A friend invited us to take part in a project where we collect spare change to contribute to a literacy program for women in India. This was done through Sonlight curriculum for Mission India (missionindia.org) and I have been told that there are several other families who chose to participate in this program in our town. I was excited, but my friend’s daughter is 14, mine are 7, 4 and 1 (with the older 2 participating). I was a bit skeptical as to how much impact this would have on my very young children. I checked out the website and read some stories about Indian women and how illiteracy affects their daily lives. I was astonished. When one cannot read or write, you get robbed blind at the market. You cannot even figure out which bus to take to go places and end up getting lost. People take advantage of you everywhere you go. You are destined to be poor for the rest of your lives. Lack of dignity. Abuse. Shame. I read the stories to the girls. My friend invited us to share an Indian meal together to kick it off. Curry, Samosas and fragrant rice. So much fun and eye-opening at the same time.
My girls get allowance on Saturdays. My husband usually leaves some coins on their breakfast table. They take out a portion for tithe and put the rest in their piggy banks. They usually spend their money on little machines that spit out over-priced plastic rings or bubble gums. Makes them happy. They like their money.
One Saturday after our Indian meal, girls were quite excited to see their allowance. But only seconds later, both of them put the whole amount in the bag for India. They would proudly declare to anyone they meet, ”We are helping the India women!” . As if that wasn’t enough, they went to get their little piggy banks, shook all the money out to add to the “India bag”. Only things left in their piggy banks were some game tokens and Japanese coins.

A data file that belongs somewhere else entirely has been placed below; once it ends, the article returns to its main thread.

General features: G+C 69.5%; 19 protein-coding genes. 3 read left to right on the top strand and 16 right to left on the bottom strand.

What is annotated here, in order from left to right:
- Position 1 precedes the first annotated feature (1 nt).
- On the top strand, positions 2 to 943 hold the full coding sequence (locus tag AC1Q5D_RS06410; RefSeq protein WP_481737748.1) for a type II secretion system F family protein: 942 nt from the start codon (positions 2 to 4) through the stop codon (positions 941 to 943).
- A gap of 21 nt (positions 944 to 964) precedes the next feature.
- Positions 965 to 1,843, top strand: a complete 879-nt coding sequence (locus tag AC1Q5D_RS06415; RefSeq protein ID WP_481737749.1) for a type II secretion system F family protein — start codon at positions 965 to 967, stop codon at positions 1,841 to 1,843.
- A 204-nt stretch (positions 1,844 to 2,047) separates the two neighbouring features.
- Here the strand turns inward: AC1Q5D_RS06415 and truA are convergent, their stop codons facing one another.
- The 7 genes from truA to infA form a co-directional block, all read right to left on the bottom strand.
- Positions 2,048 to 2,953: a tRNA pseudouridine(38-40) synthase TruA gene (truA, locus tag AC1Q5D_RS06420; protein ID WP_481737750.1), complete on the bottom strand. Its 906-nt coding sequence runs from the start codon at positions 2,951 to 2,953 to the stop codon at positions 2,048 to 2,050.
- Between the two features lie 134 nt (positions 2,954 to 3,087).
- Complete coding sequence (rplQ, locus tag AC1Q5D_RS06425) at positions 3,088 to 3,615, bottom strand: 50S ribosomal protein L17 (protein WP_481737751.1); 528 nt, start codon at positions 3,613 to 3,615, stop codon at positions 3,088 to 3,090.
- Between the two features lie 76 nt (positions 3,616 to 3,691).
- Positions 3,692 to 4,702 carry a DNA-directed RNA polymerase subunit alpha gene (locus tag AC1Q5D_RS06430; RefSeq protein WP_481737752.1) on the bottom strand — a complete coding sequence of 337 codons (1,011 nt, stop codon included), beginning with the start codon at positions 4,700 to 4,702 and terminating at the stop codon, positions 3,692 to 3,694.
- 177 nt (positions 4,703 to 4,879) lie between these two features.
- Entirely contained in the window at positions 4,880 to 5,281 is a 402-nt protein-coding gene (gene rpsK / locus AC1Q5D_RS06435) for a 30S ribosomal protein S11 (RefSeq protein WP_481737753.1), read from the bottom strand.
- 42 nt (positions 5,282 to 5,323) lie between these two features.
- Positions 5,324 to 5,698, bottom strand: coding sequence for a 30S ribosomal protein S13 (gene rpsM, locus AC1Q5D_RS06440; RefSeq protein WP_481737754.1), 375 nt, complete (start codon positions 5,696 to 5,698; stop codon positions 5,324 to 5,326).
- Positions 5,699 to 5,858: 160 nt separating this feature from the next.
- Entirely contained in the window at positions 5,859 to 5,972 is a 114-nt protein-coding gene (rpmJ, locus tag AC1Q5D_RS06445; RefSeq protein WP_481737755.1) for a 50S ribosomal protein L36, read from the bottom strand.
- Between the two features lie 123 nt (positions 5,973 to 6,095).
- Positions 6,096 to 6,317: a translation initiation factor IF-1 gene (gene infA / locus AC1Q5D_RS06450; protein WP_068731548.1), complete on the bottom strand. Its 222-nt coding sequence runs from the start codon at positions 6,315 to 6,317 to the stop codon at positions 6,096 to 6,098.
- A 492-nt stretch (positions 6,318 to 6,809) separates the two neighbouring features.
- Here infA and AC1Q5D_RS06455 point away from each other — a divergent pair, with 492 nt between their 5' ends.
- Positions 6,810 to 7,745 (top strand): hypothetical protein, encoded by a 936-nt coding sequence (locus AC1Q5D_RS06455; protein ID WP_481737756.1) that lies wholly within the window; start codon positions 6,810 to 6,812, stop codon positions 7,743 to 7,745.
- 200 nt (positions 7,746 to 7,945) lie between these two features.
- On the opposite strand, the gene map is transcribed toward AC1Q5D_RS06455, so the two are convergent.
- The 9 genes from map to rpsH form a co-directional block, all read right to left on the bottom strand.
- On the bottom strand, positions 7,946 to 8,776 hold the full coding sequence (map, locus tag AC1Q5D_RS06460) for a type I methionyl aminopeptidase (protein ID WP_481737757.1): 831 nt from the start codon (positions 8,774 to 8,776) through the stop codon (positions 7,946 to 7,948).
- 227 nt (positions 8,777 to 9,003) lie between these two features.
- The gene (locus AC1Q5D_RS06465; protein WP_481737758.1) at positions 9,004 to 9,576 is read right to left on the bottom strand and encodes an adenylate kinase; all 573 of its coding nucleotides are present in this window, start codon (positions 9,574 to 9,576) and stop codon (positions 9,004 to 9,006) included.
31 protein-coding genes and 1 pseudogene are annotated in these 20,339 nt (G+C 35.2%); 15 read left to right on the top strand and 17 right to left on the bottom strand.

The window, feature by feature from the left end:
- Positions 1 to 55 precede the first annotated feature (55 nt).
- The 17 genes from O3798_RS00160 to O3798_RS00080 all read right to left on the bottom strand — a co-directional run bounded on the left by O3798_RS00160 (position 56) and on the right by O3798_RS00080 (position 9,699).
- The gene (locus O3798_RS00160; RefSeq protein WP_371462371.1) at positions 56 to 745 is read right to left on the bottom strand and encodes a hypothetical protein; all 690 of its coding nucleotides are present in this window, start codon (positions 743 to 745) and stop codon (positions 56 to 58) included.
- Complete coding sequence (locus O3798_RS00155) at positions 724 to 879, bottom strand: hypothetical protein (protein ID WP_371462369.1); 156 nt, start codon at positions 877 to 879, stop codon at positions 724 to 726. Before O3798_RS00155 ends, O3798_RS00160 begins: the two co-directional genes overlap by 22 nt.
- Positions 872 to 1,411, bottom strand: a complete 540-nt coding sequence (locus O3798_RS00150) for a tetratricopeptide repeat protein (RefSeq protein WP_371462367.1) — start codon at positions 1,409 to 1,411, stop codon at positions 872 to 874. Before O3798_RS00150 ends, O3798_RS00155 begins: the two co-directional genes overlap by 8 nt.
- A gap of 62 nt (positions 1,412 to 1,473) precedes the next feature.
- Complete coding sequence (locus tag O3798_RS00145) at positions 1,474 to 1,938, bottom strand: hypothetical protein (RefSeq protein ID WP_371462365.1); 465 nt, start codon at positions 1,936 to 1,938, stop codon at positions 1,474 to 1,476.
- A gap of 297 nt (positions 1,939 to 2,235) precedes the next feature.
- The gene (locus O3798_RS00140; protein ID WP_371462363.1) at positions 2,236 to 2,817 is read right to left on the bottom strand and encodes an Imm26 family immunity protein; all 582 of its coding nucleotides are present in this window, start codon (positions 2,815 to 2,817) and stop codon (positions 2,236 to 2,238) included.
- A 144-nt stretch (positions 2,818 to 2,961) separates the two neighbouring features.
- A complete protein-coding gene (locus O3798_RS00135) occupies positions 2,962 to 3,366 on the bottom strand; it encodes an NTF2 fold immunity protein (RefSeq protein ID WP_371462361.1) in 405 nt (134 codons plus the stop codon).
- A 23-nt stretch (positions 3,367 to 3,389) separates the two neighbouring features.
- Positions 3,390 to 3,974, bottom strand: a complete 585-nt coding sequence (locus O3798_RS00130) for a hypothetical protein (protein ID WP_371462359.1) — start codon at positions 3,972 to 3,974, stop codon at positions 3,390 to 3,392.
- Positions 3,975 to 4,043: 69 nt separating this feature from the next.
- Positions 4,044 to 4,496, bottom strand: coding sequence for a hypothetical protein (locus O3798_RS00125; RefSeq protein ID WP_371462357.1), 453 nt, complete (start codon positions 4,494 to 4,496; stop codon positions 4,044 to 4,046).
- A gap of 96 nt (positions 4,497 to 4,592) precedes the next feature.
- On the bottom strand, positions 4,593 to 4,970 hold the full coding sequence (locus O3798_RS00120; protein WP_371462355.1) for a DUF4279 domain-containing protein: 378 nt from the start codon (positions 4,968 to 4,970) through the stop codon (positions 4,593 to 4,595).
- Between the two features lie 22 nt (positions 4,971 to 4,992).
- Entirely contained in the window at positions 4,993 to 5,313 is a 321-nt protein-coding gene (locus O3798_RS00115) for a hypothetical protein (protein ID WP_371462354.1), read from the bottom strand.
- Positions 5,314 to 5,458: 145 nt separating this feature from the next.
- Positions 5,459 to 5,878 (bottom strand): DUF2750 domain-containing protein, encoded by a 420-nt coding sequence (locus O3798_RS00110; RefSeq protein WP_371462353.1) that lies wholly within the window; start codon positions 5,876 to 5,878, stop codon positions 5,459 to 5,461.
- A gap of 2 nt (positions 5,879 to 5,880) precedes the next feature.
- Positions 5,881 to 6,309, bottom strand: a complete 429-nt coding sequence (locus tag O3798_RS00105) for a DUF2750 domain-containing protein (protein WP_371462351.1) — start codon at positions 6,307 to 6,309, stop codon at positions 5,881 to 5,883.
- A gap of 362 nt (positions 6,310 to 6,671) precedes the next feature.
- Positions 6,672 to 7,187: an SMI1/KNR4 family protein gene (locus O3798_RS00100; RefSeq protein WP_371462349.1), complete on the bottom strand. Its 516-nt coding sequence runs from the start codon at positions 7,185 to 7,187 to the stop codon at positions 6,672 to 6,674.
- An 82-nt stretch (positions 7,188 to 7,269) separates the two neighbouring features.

$273.33. The grand total of our group’s efforts over the last 8 weeks in helping the “India women”, and Sonlight will match our contribution. We rolled pennies and dimes. We took the bottles to the bottle depot. They searched high and low, looking for any possible places for spare change. A box of pennies which sat in my basement for the last 18 months, untouched. Insignificant and forgotten, but now, how many Indian women will gain hope, dignity and pride because of it. It will change their lives.
I am proud of my girls. I am thankful for the opportunity for them to see beyond themselves. They see that to give is worth so much more than to keep and turn it into some trinkets. The trinkets will end up at a thrift store or lose their charm in 6 months, but when we give, it can change lives and our joy complete. I see my girls looking through a Christmas catalogue to buy a goat for a family in Mongolia instead of flipping through Sears Wish Book. What a wonderful way to change our perspective as we approach Christmas season. I am blessed beyond words can say.